Pedestrian Crossings

One of the downsides of democracy is that it elevates everyman to a position of equality without preserving the principle of civility. It gave a new nation a Bill of Rights without a corresponding Bill of Responsibilities.
       DO YOU REMEMBER when people used to get from place to place by walking and be what used to be called pedestrians, to distinguish them from equestrians, who went by horse? Well some still do, and I am one of them. This is not just another case of retro fever, nostalgia for the good old days, real or imagined, but a very contemporary activity known technically as canine pedestrianism, or dogwalking.

       At the end of my city street is a major urban highway, York Road, where those who plan highways thoughtfully established a pedestrian crossing, clearly marked by signs and stripes on the pavement. The law says that when pedestrians wish to cross, all they have to do is step onto the crossing, and the stream of traffic will come to a halt to enable them to do so. So my dog and I, believing automobile drivers to be law-abiding citizens, stand patiently on the edge of this pedestrian crossing twice every day, going and coming, waiting for the traffic to stop and let us cross.

       Our patience is, as they say, like waiting for Hell to freeze over. Not only does the traffic never stop for us, unless it is gridlocked and cannot move anyway, but drivers will often hurl curses at us if we are slow to get out of their way, after making it two thirds of the way across at the risk of our lives. Moreover, the crossing is quite often blocked by parked cars and trucks, stopping on the crossing while picking up a pizza from the local emporium. I once saw a police car blocking the crossing while its crew picked up pizza.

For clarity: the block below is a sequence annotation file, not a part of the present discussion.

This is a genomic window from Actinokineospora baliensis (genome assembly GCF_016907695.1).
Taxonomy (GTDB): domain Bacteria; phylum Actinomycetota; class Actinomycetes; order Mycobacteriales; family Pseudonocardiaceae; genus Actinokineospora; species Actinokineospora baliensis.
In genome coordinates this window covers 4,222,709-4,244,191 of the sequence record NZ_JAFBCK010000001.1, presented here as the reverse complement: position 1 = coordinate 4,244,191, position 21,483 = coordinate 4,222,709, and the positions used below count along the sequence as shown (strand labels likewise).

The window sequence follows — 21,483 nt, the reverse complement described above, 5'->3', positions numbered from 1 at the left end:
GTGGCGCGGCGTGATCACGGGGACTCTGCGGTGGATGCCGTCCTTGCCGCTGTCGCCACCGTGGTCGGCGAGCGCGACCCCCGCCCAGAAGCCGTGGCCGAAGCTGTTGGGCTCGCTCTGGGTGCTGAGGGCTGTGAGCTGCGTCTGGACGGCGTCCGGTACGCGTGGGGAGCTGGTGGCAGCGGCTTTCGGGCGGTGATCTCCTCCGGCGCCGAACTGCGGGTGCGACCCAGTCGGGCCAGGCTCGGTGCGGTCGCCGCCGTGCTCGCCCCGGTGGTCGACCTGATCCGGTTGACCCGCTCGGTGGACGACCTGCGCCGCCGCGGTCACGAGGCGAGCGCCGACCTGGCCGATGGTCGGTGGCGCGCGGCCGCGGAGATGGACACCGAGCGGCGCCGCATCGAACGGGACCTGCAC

It’s abundantly clear that pedestrian crossings get no respect, that pedestrians themselves get no respect; they are like stray dogs in some Latin American countries that are hunted down by drivers as a way of keeping down the stray population. It would be interesting to learn how many drivers have been cited for ignoring pedestrian crossings, compared with those cited for ignoring red lights.

       A recent television commercial peddling the latest SUV featured the theme “Get out of my way!”—which seems to express a common enough emotion, subliminal road rage or whatever. It is, after all, one of the main reasons for buying Sport Utility Vehicles in the first place—not just to be safer in bad weather, but to be the biggest hulk on the highway and look down on lesser drivers: the intimidation factor.

       In a country where the prevailing sports ethic is “Winning isn’t everything—it’s the only thing,” “Get out of my way” is an attitude to be expected. It’s the opposite of civility, the respect for others, and especially for those poorer, weaker, and less powerful than ourselves, such as the disabled or pedestrians deprived of steel casings with hundreds of horsepower. Our forebearers called it “noblesse oblige,” the responsibility of the powerful to aid and respect those beneath them, like the chivalrous knights in the court of King Arthur, whose Round Table symbolized their dedication to the ideal of equality among peers and whose model of conduct survived a thousand years.